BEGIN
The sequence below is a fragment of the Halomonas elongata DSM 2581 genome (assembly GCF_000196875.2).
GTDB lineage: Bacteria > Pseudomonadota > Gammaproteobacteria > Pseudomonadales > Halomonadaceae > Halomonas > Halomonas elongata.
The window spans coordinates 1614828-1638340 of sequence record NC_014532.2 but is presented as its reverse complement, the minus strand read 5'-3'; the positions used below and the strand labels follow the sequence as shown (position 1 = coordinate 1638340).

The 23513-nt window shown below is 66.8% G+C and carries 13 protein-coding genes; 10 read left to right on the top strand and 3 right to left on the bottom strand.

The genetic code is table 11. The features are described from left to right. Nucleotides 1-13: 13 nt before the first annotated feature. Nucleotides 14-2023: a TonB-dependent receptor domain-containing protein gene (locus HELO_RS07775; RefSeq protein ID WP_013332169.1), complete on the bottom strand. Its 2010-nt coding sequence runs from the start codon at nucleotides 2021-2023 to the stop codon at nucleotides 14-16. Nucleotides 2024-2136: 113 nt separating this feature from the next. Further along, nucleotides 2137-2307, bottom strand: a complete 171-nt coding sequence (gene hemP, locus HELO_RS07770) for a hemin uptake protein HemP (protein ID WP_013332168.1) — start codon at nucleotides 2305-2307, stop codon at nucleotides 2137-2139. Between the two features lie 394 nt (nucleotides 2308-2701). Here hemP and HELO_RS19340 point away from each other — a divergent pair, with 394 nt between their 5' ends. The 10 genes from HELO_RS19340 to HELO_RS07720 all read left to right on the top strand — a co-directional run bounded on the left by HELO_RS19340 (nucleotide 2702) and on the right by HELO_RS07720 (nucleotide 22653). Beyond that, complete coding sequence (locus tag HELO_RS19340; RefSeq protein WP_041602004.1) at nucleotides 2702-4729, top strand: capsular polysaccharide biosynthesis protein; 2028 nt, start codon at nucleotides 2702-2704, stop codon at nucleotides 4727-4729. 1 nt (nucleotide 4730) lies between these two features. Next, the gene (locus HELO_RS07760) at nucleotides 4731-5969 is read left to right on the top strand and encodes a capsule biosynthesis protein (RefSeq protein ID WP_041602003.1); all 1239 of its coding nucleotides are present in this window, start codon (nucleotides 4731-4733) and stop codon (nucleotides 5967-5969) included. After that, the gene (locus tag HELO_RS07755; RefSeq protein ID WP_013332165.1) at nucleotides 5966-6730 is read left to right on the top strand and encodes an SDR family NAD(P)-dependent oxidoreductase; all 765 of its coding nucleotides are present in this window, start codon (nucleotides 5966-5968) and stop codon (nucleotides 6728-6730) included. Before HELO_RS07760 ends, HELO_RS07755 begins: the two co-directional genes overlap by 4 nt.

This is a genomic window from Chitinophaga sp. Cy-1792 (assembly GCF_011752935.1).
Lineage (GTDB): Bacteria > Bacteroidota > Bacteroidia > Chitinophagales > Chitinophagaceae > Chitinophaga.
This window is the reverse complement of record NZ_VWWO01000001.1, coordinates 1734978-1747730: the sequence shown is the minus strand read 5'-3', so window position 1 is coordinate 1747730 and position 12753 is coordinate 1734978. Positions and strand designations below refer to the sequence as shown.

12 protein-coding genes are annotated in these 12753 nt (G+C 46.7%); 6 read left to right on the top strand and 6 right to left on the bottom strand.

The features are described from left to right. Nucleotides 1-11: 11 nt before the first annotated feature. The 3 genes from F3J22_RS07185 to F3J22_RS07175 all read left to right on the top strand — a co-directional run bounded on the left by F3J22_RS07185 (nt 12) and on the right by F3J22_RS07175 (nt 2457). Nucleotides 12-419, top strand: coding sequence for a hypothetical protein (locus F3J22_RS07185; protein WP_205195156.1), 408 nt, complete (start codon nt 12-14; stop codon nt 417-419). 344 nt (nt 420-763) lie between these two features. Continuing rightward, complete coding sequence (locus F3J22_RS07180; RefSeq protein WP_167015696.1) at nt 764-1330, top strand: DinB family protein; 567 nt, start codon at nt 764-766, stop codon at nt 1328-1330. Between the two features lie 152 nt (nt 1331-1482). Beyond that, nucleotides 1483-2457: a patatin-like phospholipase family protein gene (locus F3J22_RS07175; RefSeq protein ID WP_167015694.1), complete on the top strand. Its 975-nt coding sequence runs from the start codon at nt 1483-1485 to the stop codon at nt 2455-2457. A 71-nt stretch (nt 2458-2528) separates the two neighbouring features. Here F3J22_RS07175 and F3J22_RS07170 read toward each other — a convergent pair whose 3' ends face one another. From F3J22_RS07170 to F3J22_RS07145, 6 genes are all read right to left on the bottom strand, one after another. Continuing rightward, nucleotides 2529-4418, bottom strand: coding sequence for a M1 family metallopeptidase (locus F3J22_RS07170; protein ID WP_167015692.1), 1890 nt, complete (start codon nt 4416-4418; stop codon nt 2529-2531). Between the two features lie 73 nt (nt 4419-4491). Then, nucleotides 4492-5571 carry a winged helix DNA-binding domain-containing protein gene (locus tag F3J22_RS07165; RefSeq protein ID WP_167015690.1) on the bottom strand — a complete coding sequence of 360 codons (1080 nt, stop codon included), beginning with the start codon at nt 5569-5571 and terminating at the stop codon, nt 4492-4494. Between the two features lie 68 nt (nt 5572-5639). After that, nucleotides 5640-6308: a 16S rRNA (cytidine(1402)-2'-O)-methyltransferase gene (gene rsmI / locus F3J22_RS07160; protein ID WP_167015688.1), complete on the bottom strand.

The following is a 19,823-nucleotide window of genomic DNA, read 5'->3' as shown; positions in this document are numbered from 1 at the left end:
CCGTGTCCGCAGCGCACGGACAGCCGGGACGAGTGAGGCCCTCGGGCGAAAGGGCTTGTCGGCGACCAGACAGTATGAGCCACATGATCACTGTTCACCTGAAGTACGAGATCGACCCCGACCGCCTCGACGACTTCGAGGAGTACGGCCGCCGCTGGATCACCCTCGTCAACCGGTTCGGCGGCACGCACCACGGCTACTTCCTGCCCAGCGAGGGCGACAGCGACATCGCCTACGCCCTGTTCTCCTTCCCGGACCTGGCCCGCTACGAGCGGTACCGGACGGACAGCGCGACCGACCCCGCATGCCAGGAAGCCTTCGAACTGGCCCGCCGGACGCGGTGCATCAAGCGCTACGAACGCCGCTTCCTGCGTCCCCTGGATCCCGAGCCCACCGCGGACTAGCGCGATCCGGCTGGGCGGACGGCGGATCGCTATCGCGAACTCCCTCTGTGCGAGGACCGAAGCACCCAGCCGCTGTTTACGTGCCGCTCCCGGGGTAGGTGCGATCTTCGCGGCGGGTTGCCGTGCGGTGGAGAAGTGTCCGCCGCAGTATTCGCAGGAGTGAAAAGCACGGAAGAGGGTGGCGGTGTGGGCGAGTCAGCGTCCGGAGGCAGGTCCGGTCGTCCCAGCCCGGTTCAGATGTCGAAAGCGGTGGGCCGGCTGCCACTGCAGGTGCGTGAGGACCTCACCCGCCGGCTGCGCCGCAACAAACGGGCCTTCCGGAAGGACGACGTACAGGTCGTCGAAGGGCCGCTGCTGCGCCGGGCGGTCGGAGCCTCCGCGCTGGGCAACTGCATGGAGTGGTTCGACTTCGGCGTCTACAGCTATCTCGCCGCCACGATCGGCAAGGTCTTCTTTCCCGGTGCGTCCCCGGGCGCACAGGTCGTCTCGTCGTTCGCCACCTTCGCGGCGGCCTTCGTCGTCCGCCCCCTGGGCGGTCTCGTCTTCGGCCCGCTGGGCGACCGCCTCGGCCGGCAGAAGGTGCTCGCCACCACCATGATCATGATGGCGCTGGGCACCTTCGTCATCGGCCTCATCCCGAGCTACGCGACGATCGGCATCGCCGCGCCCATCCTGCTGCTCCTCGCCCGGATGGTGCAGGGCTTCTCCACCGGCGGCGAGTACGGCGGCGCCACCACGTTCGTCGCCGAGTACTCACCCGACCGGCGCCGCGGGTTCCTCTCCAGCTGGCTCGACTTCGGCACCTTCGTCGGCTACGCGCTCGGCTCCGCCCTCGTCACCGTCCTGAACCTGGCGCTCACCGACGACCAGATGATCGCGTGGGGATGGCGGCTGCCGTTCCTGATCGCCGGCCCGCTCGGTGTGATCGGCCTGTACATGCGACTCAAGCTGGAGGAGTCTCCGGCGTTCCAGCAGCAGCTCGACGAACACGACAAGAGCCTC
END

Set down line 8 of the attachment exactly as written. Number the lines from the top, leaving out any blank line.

This window is the reverse complement of record NZ_VWWO01000001.1, coordinates 1734978-1747730: the sequence shown is the minus strand read 5'-3', so window position 1 is coordinate 1747730 and position 12753 is coordinate 1734978. Positions and strand designations below refer to the sequence as shown.